How I Reached a Path of Happy Healing

WW Winter Portrait
Chronic pain was part of my daily life for over 3 years. This was after I had major neck surgery to remedy the issues I was experiencing, which were 3 ruptured discs in my cervical vertebra. I was in the dark about what the source of this pain was for several months before finding a doctor that could properly diagnose me. At that point, I was at my wit's end with the daily pain, and I was willing to do practically anything to lessen or get rid of it entirely. The doctor assured me that after the procedure the pain would subside, and I would be back to 'normal' in a matter of months after my surgery. Having felt like I exhausted all of my other options, I decided to go through with the surgery. That was 4 years ago.

Today (Jan 31st), is the anniversary of that surgery. It seems sort of morbid for me to celebrate such a painful time in my life, especially since it completely changed everything about how I chose to live and what I was capable of doing physically. One thing that I missed terribly was my ability to rock climb. Before the neck issues, I climbed about 5 days a week—it was a huge part of my life. Even though I was left with a void that climbing could no longer fill, I was eventually ushered onto a new path that brought me to where I am today.

I overcame many obstacles during that time period that were extremely difficult for me to come to terms with. Now, I see how necessary it was for me to shed my old ways in order to be open to all the new experiences I wanted to have in my life. When I no longer had the ability to rock climb, I had more time to devote to photography. Reigniting my passion for taking pictures was one of the greatest gifts to come from this life-altering experience. Now, I look back on what happened as a blessing.

2007 Neck Surgery Diptych

Not only did this experience guide me to a path where I am finally following my dreams, but it also helped draw me closer to a partner who has been there for me through thick and thin. Chronic pain can get the best of you sometimes if you don't have the will to fight against it; Cody was a real trooper when I had bad days. I'm very grateful that Cody has stuck by me through the good and bad.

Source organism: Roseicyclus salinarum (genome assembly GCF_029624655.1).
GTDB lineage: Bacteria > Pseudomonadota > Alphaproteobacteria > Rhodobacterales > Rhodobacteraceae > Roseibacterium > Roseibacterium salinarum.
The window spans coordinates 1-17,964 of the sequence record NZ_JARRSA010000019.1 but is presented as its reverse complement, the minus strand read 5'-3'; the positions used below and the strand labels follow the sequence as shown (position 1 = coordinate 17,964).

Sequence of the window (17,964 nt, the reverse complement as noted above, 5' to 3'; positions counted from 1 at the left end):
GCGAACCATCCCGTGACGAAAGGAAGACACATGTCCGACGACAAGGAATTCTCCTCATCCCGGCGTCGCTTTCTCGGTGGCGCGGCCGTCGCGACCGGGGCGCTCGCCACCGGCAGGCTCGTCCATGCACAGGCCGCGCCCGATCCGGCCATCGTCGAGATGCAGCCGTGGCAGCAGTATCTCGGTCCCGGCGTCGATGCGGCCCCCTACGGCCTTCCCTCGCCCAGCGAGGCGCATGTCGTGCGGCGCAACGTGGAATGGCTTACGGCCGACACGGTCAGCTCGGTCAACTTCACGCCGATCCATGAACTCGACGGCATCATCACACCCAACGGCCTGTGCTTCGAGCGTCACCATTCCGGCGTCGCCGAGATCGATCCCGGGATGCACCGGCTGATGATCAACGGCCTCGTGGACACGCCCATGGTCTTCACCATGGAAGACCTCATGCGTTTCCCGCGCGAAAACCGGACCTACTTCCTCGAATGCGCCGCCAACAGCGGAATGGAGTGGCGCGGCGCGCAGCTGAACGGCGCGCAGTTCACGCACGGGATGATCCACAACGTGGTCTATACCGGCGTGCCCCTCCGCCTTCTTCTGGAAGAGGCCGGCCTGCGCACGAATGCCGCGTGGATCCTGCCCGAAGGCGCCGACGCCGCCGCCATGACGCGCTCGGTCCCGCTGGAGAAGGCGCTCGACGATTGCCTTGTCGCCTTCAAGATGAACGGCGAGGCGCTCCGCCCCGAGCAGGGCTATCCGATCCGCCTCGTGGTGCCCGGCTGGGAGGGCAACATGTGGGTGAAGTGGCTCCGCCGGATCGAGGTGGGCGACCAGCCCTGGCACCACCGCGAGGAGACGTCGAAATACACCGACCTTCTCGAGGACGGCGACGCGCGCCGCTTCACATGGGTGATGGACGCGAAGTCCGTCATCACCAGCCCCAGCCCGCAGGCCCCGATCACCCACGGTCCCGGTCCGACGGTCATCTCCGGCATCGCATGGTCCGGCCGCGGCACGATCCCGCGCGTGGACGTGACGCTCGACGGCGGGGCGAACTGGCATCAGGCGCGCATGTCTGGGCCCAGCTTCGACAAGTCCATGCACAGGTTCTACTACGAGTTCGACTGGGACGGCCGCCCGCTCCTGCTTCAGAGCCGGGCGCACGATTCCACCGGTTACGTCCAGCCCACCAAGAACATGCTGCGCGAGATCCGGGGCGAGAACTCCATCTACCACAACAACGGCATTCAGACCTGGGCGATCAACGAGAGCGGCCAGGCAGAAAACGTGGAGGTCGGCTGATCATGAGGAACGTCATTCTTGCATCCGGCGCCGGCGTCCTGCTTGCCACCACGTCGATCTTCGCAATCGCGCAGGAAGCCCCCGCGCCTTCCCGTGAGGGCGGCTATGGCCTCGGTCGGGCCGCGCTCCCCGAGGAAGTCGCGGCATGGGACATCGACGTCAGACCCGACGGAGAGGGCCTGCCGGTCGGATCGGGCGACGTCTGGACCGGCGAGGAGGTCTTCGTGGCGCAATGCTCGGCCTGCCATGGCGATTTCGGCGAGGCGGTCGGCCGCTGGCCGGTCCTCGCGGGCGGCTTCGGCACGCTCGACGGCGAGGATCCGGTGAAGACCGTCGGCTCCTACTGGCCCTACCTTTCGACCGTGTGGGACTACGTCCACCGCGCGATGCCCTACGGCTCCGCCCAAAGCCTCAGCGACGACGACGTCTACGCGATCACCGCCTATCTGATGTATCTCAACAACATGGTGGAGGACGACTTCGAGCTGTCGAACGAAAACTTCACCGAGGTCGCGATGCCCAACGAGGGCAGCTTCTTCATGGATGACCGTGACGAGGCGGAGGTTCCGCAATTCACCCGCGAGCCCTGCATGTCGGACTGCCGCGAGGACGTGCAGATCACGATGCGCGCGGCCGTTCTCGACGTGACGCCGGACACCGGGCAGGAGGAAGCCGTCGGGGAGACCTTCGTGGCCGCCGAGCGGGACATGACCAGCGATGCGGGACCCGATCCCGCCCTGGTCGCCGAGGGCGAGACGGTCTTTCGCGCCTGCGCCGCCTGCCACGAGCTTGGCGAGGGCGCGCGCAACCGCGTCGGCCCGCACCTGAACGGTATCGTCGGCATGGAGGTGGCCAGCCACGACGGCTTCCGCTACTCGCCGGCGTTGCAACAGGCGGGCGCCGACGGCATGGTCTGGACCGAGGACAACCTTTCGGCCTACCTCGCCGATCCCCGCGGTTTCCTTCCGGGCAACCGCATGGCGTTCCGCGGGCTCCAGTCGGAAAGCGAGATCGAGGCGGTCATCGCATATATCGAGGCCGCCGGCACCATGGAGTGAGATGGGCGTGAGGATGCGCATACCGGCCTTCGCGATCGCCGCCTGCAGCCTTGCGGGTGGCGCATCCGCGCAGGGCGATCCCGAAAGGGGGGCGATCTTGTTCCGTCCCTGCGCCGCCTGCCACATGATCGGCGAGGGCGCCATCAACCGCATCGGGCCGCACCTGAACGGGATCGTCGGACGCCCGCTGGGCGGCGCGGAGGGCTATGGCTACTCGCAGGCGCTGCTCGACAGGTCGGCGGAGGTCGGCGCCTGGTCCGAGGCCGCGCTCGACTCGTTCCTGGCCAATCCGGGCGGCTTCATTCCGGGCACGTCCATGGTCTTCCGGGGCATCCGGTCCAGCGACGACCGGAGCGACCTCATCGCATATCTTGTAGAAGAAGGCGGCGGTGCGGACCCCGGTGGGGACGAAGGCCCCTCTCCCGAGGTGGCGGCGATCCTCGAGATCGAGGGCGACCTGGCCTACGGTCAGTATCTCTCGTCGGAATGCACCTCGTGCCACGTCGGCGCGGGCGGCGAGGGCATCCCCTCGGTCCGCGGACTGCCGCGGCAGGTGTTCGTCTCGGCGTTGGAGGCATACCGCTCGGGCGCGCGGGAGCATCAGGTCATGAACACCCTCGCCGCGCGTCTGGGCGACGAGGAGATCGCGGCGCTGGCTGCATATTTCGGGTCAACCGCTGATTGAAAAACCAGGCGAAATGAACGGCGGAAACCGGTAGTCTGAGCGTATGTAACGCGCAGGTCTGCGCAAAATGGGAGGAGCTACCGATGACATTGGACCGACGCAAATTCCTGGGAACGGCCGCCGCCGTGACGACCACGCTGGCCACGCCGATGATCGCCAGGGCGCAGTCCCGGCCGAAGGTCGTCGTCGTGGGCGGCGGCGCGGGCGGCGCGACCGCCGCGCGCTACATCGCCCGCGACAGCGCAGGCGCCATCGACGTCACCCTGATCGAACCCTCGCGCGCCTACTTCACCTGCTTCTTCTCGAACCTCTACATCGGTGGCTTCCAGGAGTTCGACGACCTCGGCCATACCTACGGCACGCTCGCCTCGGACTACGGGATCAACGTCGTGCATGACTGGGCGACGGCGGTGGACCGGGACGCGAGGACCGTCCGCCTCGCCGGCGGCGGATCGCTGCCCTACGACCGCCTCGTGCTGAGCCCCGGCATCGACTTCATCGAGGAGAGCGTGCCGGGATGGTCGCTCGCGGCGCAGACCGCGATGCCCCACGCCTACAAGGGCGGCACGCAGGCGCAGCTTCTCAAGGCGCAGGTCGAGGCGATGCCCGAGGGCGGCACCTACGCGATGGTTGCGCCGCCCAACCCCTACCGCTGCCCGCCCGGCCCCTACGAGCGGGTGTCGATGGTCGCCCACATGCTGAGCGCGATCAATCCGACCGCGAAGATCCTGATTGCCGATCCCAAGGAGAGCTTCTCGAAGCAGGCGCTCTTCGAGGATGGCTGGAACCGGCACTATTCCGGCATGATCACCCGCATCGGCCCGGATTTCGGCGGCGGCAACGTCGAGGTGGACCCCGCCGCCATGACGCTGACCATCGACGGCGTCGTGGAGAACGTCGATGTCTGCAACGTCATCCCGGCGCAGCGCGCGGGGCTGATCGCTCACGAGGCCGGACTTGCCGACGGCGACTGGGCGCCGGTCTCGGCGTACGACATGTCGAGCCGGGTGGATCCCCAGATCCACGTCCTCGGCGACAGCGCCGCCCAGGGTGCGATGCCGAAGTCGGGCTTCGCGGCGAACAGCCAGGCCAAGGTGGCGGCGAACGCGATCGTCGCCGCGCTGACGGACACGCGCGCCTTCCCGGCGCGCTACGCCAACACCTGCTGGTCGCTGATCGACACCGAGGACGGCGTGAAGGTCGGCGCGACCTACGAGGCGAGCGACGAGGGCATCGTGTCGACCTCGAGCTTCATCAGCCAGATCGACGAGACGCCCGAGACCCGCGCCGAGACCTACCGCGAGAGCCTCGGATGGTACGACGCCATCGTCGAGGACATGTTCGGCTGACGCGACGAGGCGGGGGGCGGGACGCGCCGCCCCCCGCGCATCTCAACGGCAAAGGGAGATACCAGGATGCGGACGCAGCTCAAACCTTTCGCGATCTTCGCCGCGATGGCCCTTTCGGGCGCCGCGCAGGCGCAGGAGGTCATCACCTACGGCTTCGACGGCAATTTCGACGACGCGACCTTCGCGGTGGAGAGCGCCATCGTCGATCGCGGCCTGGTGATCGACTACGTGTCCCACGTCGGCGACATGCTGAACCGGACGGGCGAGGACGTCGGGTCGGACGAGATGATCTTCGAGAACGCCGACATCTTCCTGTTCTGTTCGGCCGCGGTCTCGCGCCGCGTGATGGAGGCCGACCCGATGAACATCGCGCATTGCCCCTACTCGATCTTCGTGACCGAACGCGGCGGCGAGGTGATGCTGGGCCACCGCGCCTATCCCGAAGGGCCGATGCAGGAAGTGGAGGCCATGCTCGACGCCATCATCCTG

It wasn't until April 2010 that those 'bad days' became few and far between. A friend introduced me to Yoga, and I've been practicing it almost daily since that time. There were moments when I felt as though the chronic pain would never go away. I consider myself extremely lucky that I could find a way to make that happen (finally). There were many occasions during the days of chronic pain that people suggested I take up Yoga, but I pretty much ignored their willingness to offer assistance. I'm glad that I finally wised up and changed this painful pattern once and for all.

My Neck X-Ray

This past year has most definitely been a time for healing—physically, mentally, and emotionally. It's so nice to look back on this time last year when I had no idea that the discomfort I was experiencing would diminish. It's a reminder to me that something that is bothering or worrying you today won't necessarily be there as you get further down the road. The fact that I'm sitting in front of this computer without a stitch of pain is a testament to the fact that things don't always stay the same, even if we feel as though nothing is changing.

January 31st, 2011 I will gladly celebrate my neck surgery anniversary because, in a way, even though it could be considered one of the worst things to happen in my life (so far), it's also one of the best things to have happened to me, too.